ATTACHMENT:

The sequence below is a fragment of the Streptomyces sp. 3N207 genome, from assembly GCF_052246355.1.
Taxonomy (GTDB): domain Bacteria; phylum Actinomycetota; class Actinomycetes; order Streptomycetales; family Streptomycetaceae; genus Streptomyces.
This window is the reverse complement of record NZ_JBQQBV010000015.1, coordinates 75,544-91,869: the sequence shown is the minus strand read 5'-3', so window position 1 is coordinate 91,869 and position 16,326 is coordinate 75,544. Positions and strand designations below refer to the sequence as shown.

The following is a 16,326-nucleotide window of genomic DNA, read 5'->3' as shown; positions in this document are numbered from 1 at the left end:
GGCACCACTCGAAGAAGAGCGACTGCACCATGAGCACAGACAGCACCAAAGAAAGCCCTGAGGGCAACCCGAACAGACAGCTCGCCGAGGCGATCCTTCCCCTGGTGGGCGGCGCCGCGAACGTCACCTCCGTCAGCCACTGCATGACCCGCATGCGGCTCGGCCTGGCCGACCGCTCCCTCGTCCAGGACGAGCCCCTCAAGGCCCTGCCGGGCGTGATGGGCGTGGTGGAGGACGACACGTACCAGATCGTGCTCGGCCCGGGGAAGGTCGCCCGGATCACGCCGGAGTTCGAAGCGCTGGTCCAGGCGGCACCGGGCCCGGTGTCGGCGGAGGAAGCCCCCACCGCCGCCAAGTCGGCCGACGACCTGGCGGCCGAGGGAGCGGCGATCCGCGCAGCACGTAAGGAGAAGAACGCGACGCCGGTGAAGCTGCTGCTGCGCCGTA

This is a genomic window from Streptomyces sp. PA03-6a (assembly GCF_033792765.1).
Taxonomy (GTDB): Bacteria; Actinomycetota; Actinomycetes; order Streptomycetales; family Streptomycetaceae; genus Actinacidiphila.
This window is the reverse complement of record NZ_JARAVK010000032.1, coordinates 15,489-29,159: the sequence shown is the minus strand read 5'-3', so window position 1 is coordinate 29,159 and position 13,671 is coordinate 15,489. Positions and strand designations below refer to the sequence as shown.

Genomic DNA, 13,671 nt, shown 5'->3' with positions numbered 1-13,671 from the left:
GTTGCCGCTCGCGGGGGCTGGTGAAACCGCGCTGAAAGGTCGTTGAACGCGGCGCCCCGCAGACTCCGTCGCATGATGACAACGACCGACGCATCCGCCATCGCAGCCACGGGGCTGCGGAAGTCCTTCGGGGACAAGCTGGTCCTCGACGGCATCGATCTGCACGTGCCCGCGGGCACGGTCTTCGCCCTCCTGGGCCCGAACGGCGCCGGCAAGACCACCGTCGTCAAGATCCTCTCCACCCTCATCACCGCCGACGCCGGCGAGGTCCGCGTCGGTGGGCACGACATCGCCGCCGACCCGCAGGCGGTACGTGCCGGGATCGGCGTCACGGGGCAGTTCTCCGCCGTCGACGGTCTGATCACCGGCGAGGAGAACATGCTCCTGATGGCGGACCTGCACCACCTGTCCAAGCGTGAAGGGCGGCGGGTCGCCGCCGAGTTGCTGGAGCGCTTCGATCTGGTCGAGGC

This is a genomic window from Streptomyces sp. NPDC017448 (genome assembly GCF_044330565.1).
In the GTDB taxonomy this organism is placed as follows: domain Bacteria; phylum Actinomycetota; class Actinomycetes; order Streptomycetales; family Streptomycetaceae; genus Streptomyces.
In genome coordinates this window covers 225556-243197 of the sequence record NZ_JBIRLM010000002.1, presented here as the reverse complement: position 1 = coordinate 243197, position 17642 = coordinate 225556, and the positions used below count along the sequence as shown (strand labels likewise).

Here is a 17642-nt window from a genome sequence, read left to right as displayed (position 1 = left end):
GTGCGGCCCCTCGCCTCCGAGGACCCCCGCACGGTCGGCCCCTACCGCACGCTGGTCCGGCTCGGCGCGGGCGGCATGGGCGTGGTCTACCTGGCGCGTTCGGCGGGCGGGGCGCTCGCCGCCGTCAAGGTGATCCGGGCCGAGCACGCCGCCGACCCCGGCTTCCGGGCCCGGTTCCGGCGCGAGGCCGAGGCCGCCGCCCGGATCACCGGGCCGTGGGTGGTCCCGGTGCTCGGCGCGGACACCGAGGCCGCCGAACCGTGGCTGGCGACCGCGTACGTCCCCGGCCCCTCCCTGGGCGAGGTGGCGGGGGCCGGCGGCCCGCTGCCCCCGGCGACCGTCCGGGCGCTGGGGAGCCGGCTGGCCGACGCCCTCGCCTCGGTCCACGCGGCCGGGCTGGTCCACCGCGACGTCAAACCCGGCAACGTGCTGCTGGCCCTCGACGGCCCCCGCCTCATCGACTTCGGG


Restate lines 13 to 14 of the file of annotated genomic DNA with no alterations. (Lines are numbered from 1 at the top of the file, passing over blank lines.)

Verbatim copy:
In genome coordinates this window covers 225556-243197 of the sequence record NZ_JBIRLM010000002.1, presented here as the reverse complement: position 1 = coordinate 243197, position 17642 = coordinate 225556, and the positions used below count along the sequence as shown (strand labels likewise).

Here is a 17642-nt window from a genome sequence, read left to right as displayed (position 1 = left end):